We present a strategy for investigating the existence of genes in an arbitrarily complex progeny test based on phenotype data and estimating the effects of these genes on a quantitative trait and their population properties under the maximum likelihood framework. Only a limited number of statistical studies have been performed to detect genes based on the phenotypic data [6–13], and none of these studies have considered the population and evolutionary genetic properties of genes. Our study population can be derived from a natural population instead of inbred lines as used for general agronomic crops. A finite number of unrelated parents are randomly selected from a natural population and are mated to produce progeny tests under a mating design such as factorial or diallel. In a recent paper, we used such progeny tests to derive a model for detecting major genes affecting a quantitative trait [14]. This model has power to estimate the effect of drift errors on genetic variation during hybridization, thus providing information about dynamic changes of the genetic architecture of a population under artificial hybridization. However, the estimates of population genetic parameters from the progeny test using the above model cannot be generalized to the original population from which the mating design is derived. In this paper, we developed a hierarchical model for analyzing the pattern of gene segregation at both population and family levels, which thus can provide estimates of genetic parameters in two successive generations of the population. Estimates of population genetic parameters using this hierarchical model can reasonably infer the genetic structure of the original population. A forest tree example is used to demonstrate the application of the new statistical model for gene detection.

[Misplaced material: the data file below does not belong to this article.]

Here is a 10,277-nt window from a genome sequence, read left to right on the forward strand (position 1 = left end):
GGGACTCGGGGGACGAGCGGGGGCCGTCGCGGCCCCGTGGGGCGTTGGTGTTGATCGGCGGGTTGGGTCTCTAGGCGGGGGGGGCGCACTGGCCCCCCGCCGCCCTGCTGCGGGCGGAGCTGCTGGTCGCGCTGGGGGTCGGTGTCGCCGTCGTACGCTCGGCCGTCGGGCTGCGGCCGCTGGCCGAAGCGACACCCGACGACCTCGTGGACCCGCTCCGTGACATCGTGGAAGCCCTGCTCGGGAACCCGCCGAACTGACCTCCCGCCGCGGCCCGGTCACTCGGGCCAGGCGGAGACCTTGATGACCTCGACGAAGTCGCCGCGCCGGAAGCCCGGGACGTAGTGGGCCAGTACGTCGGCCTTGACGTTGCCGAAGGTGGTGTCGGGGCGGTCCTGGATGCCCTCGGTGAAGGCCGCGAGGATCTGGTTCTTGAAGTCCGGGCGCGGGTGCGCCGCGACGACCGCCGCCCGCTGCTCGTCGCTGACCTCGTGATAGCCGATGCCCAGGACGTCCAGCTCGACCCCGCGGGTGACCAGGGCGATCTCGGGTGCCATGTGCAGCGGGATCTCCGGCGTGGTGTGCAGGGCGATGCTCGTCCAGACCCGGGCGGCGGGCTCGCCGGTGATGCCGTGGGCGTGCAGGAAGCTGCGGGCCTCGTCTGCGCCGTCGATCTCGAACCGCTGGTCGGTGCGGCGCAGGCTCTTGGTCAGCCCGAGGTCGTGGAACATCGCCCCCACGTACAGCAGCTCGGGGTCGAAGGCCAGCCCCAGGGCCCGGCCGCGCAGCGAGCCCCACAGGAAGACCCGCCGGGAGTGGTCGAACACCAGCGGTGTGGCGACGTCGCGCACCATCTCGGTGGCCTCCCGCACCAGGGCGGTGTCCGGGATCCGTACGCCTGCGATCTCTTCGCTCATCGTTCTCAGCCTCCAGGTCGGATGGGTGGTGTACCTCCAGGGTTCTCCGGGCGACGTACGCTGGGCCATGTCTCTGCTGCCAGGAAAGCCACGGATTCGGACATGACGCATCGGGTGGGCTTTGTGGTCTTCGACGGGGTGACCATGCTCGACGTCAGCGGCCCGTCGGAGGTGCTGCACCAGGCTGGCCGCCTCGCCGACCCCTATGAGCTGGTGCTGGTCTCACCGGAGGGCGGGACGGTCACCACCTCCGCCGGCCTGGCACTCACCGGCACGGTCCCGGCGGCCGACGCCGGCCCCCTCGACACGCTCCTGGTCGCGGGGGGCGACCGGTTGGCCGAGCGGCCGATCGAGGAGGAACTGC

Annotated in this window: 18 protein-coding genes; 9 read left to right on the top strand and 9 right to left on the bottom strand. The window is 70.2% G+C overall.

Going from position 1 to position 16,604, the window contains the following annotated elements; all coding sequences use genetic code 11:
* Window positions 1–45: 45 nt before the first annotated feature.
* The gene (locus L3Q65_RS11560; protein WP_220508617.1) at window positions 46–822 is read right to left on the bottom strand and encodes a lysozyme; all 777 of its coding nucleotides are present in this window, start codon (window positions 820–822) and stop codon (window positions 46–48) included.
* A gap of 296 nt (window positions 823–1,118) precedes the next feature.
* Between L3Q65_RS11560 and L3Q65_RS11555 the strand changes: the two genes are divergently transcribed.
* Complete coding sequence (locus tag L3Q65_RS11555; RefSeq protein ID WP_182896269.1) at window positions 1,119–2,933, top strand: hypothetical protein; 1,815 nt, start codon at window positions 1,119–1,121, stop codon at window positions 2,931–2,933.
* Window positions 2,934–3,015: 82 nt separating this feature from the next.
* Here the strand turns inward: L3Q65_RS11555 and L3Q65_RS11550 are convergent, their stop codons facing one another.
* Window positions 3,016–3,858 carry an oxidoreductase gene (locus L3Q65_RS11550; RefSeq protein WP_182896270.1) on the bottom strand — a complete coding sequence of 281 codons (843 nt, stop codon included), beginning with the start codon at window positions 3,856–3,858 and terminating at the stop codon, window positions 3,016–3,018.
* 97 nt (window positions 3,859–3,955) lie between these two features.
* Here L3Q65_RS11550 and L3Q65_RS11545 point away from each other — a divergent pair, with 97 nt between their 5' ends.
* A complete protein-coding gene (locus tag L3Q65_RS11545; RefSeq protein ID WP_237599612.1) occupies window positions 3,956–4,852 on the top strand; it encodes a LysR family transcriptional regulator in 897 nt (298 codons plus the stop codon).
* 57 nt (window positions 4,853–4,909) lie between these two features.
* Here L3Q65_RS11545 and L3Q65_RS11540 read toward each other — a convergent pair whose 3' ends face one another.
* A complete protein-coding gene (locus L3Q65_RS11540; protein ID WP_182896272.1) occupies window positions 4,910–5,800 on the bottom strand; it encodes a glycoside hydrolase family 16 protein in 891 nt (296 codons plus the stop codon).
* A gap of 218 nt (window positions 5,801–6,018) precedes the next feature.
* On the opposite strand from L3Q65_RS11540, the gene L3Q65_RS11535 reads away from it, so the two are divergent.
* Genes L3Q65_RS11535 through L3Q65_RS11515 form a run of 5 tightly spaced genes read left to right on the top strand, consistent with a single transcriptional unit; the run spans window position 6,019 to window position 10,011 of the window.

Model
Population genetic structure
Suppose there is a segregating major gene responsible for a quantitative trait in a natural or experimental diploid population. This gene has s different codominant alleles, A _{1},...,A _{ s }, whose frequencies in the population are denoted by p _{1},...,p _{ s } with p _{κ} = 1. These s alleles randomly unite to form s(s + 1)/2 distinguishable genotypes including s homozygotes and s(s - 1)/2 heterozygotes. The population frequencies of the genotypes are denoted by p _{κι} (κ, ι = 1,...,s). If the population is at Hardy-Weinberg disequilibrium (HWD), the genotypic frequency is the product of the two corresponding allelic frequencies, plus the coefficient of HWD (d _{κι}), i.e., p _{κι} = p _{κ} p _{ι} + d _{κι}, where d _{κι} has the restrictions, max{-p _{κ} (1 - p _{ι}), -p _{ι} (1 - p _{κ})} ≤ d _{κι} ≤ p _{κ} p _{ι} and ∑_{υ≠κ} d _{κυ} - ∑_{ v≠κ} d _{υυ} ≥ - [15].
Mating design
Factorial mating design using female and male parents sampled from a natural population.
Male | |||||
---|---|---|---|---|---|
A _{1} A _{1} | A _{1} A _{2} | — | A _{ s } A _{ s } | ||
| (2p _{1} p _{2}) | — |
| ||
A _{1} A _{1} | A _{1} A _{1} | A _{1} A _{1} : A _{1} A _{2} | — | A _{1} A _{ s } | |